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Mapplethorpe then made a second reputation, after an Aids diagnosis.

When he died, aged 42, in 1989 the obituary described him (and the foundation he established) as ‘a symbol of courage and resistance to the disease’.

It said perhaps a little less about his photography.

Robert Mapplethorpe made his reputation as a photographer in the period between the 1969 gay-bashing raid at the Stonewall Inn on Christopher Street and the identification of HIV in 1983.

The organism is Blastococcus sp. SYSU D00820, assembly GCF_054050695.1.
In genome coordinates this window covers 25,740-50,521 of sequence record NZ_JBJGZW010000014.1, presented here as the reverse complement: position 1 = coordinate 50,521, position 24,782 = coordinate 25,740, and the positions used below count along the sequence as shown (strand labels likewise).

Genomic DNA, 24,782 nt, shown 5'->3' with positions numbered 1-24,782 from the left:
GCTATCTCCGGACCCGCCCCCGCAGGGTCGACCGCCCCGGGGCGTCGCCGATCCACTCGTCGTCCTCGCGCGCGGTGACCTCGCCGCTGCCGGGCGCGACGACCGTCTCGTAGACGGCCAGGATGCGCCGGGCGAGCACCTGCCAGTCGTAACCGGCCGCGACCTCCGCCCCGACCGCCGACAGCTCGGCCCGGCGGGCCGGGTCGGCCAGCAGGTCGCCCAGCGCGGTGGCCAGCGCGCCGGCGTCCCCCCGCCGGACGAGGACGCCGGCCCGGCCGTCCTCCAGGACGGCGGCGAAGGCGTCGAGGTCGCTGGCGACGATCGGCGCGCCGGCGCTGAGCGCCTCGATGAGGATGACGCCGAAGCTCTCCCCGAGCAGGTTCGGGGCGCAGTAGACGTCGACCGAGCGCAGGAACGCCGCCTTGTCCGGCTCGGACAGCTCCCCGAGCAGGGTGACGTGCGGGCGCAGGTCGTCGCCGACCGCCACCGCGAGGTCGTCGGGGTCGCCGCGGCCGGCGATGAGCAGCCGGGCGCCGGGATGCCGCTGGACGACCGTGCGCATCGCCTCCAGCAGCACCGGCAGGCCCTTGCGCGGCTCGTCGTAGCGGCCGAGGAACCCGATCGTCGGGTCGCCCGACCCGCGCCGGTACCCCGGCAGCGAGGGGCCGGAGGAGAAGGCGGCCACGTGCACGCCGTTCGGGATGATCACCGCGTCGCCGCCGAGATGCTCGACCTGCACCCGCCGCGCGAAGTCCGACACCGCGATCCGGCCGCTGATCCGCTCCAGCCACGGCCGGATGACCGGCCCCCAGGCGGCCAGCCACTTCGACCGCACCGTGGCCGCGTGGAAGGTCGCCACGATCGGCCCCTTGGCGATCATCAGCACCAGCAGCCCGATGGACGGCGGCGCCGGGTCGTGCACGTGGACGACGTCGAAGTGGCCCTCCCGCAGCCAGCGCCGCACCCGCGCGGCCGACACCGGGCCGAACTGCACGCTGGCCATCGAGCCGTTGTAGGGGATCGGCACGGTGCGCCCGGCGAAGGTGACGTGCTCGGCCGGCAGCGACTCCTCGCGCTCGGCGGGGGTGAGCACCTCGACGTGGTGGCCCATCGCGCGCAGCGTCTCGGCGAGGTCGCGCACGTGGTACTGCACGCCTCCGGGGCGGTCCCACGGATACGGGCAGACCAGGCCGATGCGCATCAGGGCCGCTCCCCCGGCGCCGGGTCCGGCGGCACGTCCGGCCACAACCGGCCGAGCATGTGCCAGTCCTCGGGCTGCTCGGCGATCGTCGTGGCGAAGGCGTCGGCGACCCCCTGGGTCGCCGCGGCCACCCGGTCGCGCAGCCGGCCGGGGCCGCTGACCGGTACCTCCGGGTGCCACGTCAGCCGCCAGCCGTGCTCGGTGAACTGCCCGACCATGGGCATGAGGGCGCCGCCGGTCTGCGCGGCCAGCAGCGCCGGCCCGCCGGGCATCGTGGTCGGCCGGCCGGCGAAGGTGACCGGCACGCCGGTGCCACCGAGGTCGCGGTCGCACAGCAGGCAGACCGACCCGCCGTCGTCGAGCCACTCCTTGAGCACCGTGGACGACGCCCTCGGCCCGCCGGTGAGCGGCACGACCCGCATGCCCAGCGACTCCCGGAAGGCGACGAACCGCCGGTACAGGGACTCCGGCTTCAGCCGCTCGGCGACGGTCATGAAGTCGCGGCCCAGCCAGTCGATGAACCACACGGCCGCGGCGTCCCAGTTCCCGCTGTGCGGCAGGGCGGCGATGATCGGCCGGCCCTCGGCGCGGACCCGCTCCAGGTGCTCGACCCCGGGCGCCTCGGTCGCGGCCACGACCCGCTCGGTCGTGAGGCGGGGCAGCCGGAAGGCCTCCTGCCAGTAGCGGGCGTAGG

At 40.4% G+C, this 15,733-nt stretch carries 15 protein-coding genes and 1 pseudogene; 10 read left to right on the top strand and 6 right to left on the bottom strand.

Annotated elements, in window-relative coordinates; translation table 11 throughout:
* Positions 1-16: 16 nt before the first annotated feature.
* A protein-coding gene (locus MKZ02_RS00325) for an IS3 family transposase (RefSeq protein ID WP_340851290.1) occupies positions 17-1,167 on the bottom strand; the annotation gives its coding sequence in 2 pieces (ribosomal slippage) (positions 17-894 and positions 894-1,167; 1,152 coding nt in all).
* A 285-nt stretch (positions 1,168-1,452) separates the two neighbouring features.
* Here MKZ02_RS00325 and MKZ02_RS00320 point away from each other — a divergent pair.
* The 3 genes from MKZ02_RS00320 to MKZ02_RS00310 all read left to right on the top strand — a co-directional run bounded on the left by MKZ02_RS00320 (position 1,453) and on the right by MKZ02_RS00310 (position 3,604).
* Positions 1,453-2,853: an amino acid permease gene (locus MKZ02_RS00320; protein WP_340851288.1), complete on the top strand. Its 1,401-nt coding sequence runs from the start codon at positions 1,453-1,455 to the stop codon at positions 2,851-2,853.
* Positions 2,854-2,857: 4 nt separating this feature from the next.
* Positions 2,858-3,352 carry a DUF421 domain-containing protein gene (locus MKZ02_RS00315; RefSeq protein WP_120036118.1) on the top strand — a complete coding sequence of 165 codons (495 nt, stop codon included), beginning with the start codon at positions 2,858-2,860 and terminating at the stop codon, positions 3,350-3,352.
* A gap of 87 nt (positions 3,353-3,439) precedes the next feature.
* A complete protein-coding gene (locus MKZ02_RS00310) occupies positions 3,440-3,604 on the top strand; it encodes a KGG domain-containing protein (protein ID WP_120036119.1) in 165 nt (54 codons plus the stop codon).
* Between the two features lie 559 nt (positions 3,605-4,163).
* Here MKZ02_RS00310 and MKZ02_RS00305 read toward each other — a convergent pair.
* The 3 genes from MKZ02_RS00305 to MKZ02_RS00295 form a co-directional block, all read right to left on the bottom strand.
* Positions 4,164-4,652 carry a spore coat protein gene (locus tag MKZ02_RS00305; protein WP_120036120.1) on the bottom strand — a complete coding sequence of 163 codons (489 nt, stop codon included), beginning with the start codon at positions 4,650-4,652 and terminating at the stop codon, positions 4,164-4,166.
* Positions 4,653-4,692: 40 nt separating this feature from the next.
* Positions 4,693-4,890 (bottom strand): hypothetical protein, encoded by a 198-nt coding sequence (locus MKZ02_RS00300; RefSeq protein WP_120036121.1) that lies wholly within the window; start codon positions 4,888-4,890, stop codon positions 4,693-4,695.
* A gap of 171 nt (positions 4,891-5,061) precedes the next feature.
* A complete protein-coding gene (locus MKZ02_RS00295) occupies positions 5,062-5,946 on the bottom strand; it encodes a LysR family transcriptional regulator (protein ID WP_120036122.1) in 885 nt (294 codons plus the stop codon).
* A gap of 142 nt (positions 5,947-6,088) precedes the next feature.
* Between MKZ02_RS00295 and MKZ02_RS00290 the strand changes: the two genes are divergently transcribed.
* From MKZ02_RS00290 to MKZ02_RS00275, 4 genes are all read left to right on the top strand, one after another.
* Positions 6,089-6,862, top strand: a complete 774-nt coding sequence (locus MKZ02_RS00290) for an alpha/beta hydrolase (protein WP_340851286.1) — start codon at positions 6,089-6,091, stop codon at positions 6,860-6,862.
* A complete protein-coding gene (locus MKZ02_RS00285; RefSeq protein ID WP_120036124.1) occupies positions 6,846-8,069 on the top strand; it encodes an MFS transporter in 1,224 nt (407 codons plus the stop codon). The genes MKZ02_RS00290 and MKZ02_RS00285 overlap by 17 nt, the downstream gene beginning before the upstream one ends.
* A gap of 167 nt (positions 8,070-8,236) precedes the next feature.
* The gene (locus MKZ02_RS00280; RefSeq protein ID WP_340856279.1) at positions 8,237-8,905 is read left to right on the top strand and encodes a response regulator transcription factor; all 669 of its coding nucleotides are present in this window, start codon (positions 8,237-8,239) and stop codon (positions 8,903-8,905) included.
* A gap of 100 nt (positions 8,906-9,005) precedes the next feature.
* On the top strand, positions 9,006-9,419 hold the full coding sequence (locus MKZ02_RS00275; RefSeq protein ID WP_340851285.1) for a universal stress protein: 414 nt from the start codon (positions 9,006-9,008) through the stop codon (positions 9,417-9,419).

This was the High Renaissance, the Age of Discovery, the Bourbon Louis Romp, the Victorian imperial pomp, the Jazz Age, the Camelot moonshot, the Swinging Sixties of gay culture in New York.